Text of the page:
Thursday, 14 June 2012

Trench Fever

Almost a month ago, if you recall, I saw a Sage Thrasher (Oreoscoptes montanus) that had wandered up into the Rocky Mountain Trench and looked quite out of place in the Bush Arm of Kinbasket Lake, northeast of Golden.  The wave of interesting Great Basin species this spring in British Columbia left me optimistic that my work trip back in the Rocky Mountain Trench - the Golden-Mica Creek-Valemount circuit - might turn up an interesting bird or two.  My optimism was elevated even further when I received an e-mail from James Bradley with a photo attached depicting a female Lark Bunting (Calamospiza melanocorys) found in Valemount.

The deck seemed to be stacked in my favour, so I birded from the Monashee Lodge to the Mica Creek camp after putting in a wet work day.  I was interested in wandering around the Mica Creek camp because it seems to pull in some interesting birds due to the matrix of disturbed habitats around the buildings (including a small golf course).  Last year I saw a rather lost-looking Yellow-headed Blackbird (Xanthocephalus xanthocephalus) feeding around the buildings, and a few years ago Jamie Fenneman had a male Rose-breasted Grosbeak (Pheucticus ludovicianus) there.

Once I reached the camp, I was immediately rewarded with a female Lazuli Bunting (Passerina amoena) feeding on a lawn near a flock of Brown-headed Cowbirds (Molothrus ater).  I am not used to seeing Lazuli Buntings hopping around on the ground in the open, so I followed it for a bit and took a couple photos.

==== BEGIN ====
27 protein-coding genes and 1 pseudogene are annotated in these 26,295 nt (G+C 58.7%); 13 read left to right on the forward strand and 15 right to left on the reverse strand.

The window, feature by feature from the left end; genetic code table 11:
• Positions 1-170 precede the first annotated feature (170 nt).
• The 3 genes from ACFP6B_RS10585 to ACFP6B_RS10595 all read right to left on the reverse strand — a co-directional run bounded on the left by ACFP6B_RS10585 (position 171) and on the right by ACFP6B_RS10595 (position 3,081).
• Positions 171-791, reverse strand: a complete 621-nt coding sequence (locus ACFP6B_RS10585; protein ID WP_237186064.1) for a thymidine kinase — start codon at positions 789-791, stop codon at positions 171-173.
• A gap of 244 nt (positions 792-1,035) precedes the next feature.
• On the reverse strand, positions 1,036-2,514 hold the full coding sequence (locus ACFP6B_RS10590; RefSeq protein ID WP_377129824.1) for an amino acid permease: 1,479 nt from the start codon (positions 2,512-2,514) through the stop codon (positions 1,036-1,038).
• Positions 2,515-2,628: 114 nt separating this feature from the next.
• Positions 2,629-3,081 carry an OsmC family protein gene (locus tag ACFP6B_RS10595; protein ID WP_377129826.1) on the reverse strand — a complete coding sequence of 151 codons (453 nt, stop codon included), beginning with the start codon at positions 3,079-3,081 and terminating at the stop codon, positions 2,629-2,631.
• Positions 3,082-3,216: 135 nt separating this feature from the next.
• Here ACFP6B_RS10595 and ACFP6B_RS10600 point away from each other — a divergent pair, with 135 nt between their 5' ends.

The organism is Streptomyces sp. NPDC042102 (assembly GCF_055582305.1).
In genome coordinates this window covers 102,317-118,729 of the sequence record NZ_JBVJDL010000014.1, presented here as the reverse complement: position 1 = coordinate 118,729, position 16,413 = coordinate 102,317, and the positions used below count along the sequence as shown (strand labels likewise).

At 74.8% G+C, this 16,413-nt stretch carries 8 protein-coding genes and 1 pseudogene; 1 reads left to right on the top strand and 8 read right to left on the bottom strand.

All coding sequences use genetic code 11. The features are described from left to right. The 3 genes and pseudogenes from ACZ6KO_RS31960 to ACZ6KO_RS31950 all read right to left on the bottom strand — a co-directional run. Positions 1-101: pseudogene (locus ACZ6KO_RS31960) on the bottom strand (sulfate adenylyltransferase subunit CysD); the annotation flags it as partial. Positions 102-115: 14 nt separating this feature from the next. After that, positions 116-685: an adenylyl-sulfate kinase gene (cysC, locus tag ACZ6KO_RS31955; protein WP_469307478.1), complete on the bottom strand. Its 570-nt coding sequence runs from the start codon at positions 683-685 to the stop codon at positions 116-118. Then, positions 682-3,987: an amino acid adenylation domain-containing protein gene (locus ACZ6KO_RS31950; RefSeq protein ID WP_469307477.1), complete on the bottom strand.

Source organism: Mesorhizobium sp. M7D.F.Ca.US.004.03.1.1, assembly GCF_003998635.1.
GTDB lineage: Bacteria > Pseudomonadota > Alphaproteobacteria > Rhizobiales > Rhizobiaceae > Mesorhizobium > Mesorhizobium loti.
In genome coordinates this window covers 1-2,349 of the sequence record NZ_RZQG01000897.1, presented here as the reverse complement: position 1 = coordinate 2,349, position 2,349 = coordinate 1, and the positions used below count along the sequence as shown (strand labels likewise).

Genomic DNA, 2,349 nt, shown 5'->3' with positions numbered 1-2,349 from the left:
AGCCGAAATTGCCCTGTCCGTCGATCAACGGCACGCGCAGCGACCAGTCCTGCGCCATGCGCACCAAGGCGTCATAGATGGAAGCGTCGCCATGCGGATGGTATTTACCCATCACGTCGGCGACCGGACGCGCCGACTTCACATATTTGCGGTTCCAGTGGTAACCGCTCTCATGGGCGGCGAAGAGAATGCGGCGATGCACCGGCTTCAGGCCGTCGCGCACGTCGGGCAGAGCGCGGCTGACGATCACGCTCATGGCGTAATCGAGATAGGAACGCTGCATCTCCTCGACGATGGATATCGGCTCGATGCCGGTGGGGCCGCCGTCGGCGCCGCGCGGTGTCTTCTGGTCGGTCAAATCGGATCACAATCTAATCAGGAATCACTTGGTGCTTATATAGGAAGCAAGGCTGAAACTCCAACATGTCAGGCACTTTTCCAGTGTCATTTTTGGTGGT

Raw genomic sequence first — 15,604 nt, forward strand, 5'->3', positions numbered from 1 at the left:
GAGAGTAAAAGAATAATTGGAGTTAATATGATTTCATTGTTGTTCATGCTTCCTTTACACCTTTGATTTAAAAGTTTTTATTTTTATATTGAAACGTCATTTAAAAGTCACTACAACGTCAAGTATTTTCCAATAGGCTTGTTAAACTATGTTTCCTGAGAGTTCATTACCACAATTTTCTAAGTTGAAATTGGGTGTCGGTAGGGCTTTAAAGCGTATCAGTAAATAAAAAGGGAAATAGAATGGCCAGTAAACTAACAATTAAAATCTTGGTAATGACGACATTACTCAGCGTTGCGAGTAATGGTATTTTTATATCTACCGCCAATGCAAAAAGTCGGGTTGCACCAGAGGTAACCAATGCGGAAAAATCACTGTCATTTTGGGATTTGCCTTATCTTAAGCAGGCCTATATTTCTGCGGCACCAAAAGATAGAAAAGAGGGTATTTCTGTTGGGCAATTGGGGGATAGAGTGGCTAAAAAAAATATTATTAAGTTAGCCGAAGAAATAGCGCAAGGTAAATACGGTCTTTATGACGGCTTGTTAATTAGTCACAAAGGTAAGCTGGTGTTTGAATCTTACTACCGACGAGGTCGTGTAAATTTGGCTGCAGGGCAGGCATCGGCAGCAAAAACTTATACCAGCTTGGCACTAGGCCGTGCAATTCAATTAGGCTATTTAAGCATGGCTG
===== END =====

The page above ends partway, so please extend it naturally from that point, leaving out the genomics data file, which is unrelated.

The tawny wash, bicoloured bill, and white wing bar peg this rather drab bird as a female Lazuli Bunting.  She's definitely not as flashy as the male counterpart.

The Lazuli Bunting flew a short distance around the corner of a building into another lawn area with gravel patches.  I was distracted for a minute by writing down other species, then turned back to the bunting and noticed there was another bird nearby.  When I focused my binoculars on it, I was surprised to see it was a stunning male Lark Sparrow (Chondestes grammacus)!

Lark Sparrows seem to turn up in weird places in the spring in British Columbia.  Considering their breeding range in the province is primarily in the Okanagan, they should be looked for anywhere between the coast and the Rockies.

As you can see, Lark Sparrows are quite striking with their bold black, chestnut, and white face pattern.  They are definitely one of the nicest sparrows going in the province and it's always a treat to bump into one!  The Trench Fever is running strong these days.  It truly feels like you can just walk out the door and encounter just about anything.  Maybe this will be my good bird of the trip - I'm definitely alright with that!


  1. Maybe, the Rocky Mountain Trench will be the next Sandspit, QCI? I hope so! Good post!

    1. For the record, the Lark Sparrow was not the end of the good bird parade. I went birding around Mica Creek again and found a female Black-headed Grosbeak and a Western Kingbird, which are both pretty scarce in the area. At Sprague Bay (approx. 20 km away), there was a singing Yellow-bellied Flycatcher. Up in Valemount, the icing of the cake was a pair of Rock Wrens.